Review of Temptation by Denise Greenwood



Rating: 5 Stars of 5

I had a dilemma. I had written two book reviews before in my new role as a book reviewer, and both were five star reviews. If I were to read Denise Greenwood’s novel, Temptation, and liked it very well, could I possibly give another five star review? Would I be marking myself as a “five star reviewer?” In truth, I believed before I began to read Ms. Greenwood’s novel that this was not going to be my British cup of tea.

The plot accounts for what would seem to be ordinary lives in a small English village where not much of consequence happens on a daily basis. The cast of characters within the story inhabits a small church and a little restaurant/pub named “Cherries” that is well managed by Jarvis, a very capable entrepreneur who builds a business steadily according to his five year plan. The reader meets and becomes acquainted with a couple waitresses, a town boy or two, three chefs, a young minister not very liked by his ancient and horrible congregation, and some peripheral characters who serve as plot movers. Some of the characters at first seem to have very practical goals, while others seem to be adrift in life. As I began to read this story, I worried that it had all the ingredients of a big yawn.

I did not have to worry. For one thing, Ms. Greenwood has an extraordinary talent for bringing the hues of ordinary lives into living color, vibrant against the greyness of the drab village life. She does this with the artistry of a jeweler who polishes a dull stone into a jewel of great price. She writes with an incredible gift for observing the details of daily life. Her descriptions of the village environment and its geography draw the reader into a world richer in observations than he or she has in the world outside this novel. It was easy to spot the author’s passions. One is definitely cooking. Several times I had to “google” dishes that she described and even some herbs. Cherries is a bar. I am only a beer drinker, but her descriptions of wines and drinks have given me a desire to move a little past the hops that pass through my ordinary palate.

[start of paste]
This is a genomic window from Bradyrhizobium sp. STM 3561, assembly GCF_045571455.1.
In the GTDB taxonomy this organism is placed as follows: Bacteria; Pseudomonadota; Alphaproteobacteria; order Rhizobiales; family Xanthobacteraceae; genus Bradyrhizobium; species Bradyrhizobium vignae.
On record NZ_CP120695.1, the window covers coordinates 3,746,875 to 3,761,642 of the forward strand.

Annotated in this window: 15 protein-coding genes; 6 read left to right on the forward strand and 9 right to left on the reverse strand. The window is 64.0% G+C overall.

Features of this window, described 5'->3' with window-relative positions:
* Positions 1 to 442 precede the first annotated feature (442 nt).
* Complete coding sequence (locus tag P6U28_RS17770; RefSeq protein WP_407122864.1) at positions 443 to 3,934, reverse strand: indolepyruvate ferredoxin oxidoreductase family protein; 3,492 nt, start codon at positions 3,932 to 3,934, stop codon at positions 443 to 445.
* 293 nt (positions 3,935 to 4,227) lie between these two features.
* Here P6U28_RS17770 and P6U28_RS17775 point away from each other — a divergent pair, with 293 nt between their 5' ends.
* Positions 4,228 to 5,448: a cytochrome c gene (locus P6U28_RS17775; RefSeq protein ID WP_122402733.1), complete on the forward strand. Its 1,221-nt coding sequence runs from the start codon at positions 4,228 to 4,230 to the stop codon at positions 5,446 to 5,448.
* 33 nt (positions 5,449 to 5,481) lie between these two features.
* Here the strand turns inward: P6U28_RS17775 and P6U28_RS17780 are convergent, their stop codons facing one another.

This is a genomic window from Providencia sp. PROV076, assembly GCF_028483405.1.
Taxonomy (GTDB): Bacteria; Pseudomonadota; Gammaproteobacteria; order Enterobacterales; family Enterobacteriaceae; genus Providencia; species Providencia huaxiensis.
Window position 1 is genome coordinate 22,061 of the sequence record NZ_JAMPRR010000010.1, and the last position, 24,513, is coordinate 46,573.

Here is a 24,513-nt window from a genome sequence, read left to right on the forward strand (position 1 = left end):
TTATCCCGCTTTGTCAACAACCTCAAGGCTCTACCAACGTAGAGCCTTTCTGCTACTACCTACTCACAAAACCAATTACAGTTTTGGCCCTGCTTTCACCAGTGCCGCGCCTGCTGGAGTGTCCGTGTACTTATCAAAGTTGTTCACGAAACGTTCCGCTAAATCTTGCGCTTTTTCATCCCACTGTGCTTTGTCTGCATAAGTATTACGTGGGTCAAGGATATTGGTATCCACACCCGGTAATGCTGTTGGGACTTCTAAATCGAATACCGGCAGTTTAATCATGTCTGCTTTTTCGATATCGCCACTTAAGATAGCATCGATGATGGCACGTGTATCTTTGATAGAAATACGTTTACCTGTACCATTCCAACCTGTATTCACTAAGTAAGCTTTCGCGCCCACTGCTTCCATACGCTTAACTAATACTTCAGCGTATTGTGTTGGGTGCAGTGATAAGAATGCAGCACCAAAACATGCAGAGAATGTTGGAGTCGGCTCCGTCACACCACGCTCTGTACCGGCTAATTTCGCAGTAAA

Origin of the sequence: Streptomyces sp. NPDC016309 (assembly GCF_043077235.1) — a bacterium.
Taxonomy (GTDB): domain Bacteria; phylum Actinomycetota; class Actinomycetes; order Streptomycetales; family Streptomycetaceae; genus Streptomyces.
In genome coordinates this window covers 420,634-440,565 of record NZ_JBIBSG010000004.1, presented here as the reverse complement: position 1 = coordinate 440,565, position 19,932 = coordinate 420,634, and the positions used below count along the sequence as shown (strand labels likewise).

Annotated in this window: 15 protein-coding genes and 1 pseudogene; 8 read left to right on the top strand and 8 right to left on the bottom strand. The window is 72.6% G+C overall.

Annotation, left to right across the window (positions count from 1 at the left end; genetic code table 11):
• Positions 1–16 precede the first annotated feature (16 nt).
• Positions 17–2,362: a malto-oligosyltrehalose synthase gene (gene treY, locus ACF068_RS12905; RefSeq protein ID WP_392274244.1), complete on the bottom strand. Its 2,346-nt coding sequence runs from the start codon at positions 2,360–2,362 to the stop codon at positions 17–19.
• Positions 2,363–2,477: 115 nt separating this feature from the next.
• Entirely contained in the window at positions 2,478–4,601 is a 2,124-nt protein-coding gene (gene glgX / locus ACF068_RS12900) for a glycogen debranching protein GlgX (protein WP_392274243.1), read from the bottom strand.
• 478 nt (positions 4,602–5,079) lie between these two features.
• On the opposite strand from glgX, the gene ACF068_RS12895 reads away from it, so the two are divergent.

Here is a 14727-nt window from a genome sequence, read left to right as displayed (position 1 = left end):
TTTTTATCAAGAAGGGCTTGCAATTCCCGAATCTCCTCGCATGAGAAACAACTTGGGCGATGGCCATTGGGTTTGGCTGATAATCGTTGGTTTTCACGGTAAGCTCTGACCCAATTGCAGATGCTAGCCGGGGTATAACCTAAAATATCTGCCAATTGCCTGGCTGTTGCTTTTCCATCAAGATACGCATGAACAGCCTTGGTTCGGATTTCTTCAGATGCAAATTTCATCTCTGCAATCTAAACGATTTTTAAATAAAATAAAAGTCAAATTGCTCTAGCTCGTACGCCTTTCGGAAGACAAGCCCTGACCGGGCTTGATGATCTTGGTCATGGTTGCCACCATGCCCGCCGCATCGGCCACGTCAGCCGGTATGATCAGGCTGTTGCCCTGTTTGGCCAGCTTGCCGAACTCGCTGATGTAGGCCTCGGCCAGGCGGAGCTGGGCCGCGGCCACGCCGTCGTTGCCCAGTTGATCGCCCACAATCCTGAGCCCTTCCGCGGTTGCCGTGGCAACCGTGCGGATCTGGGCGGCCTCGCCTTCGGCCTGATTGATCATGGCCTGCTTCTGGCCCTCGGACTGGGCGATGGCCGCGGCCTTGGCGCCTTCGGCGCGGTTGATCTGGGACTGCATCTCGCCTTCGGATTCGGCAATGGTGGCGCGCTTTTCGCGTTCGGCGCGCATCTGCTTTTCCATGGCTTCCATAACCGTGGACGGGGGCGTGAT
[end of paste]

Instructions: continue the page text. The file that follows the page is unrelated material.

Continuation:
What this novel does is to draw you in by the descriptions, the hearts of the characters, and what the author describes as her dark humor. I found her humor to be delightful, not dark in the sense of disturbing. Through the writing in her novel, the author challenges staid, old conceptions of life held by people in towns small and large. She hates prejudices and stupid views of religion and relishes shaking up a fixed belief or two.

What I found is that there is a plot skillfully managed. I was charmed into its slow pace by the richness of the descriptions and characterizations. Certainly by the second half of the novel, I found myself wondering what was going to happen next. Best of all, I came to care about the characters and wanted things to work out for them. I had become totally engrossed and happy that, because I was so busy in life, I was enjoying a novel taking me a while to finish. It became the pleasant alone time that I looked forward to each day.

Like all novels, it is not perfect. The things I did not like are very nitpicking. To me, the author uses too much passive voice. I would like to see a little more dialog. That pretty much summarizes my negative literary criticism, and those are simply my preferences of style.

The novel’s plot has a couple shockers. The story ends in a very satisfying way. It is a neat ending, but not overly tidy. I think the ending is nearly perfect in terms of what would probably happen in this little village given the circumstances of the plot.

I would definitely describe the genre of this novel as literary fiction, and I recommend it for people who enjoy the richness of description, characterization, and conflict of human emotion. As a reader I quickly came to trust the author in the handling of her story and characters. Ms. Greenwood set the pace masterfully. It was her pace, and it was the right one. Go for a little Temptation, and prepare to become engrossed!

Website for more information:

Leave a Reply

Fill in your details below or click an icon to log in: Logo

You are commenting using your account. Log Out /  Change )

Facebook photo

You are commenting using your Facebook account. Log Out /  Change )

Connecting to %s